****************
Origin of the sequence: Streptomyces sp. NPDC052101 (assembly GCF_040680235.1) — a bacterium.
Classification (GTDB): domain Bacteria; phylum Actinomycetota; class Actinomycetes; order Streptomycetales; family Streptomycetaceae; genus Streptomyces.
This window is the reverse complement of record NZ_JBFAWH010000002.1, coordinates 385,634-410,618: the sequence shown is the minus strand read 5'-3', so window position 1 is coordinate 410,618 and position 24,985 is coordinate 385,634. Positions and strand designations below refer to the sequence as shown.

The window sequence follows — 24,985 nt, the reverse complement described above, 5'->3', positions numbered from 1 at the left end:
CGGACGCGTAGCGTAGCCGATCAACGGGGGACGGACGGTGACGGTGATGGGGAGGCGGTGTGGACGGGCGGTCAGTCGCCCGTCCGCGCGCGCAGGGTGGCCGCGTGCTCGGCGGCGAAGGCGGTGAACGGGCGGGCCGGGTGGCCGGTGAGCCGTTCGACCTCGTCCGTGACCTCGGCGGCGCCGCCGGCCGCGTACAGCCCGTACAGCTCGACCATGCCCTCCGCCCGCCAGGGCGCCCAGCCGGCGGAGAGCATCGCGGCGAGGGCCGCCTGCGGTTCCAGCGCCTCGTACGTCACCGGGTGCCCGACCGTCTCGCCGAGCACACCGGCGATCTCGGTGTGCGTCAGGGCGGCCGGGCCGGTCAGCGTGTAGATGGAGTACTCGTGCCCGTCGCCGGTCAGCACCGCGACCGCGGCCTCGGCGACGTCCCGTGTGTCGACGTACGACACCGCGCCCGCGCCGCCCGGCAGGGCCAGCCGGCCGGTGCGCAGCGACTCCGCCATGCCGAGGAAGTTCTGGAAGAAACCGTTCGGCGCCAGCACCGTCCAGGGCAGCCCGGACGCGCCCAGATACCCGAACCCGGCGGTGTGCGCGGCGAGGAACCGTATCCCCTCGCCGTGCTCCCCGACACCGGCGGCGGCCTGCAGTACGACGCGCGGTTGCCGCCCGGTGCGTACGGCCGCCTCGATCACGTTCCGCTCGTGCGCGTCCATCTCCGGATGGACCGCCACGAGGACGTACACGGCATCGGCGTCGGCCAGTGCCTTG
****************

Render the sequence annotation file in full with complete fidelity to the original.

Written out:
Origin of the sequence: Streptomyces sp. NPDC052101 (assembly GCF_040680235.1) — a bacterium.
Classification (GTDB): domain Bacteria; phylum Actinomycetota; class Actinomycetes; order Streptomycetales; family Streptomycetaceae; genus Streptomyces.
This window is the reverse complement of record NZ_JBFAWH010000002.1, coordinates 385,634-410,618: the sequence shown is the minus strand read 5'-3', so window position 1 is coordinate 410,618 and position 24,985 is coordinate 385,634. Positions and strand designations below refer to the sequence as shown.

The window sequence follows — 24,985 nt, the reverse complement described above, 5'->3', positions numbered from 1 at the left end:
CGGACGCGTAGCGTAGCCGATCAACGGGGGACGGACGGTGACGGTGATGGGGAGGCGGTGTGGACGGGCGGTCAGTCGCCCGTCCGCGCGCGCAGGGTGGCCGCGTGCTCGGCGGCGAAGGCGGTGAACGGGCGGGCCGGGTGGCCGGTGAGCCGTTCGACCTCGTCCGTGACCTCGGCGGCGCCGCCGGCCGCGTACAGCCCGTACAGCTCGACCATGCCCTCCGCCCGCCAGGGCGCCCAGCCGGCGGAGAGCATCGCGGCGAGGGCCGCCTGCGGTTCCAGCGCCTCGTACGTCACCGGGTGCCCGACCGTCTCGCCGAGCACACCGGCGATCTCGGTGTGCGTCAGGGCGGCCGGGCCGGTCAGCGTGTAGATGGAGTACTCGTGCCCGTCGCCGGTCAGCACCGCGACCGCGGCCTCGGCGACGTCCCGTGTGTCGACGTACGACACCGCGCCCGCGCCGCCCGGCAGGGCCAGCCGGCCGGTGCGCAGCGACTCCGCCATGCCGAGGAAGTTCTGGAAGAAACCGTTCGGCGCCAGCACCGTCCAGGGCAGCCCGGACGCGCCCAGATACCCGAACCCGGCGGTGTGCGCGGCGAGGAACCGTATCCCCTCGCCGTGCTCCCCGACACCGGCGGCGGCCTGCAGTACGACGCGCGGTTGCCGCCCGGTGCGTACGGCCGCCTCGATCACGTTCCGCTCGTGCGCGTCCATCTCCGGATGGACCGCCACGAGGACGTACACGGCATCGGCGTCGGCCAGTGCCTTG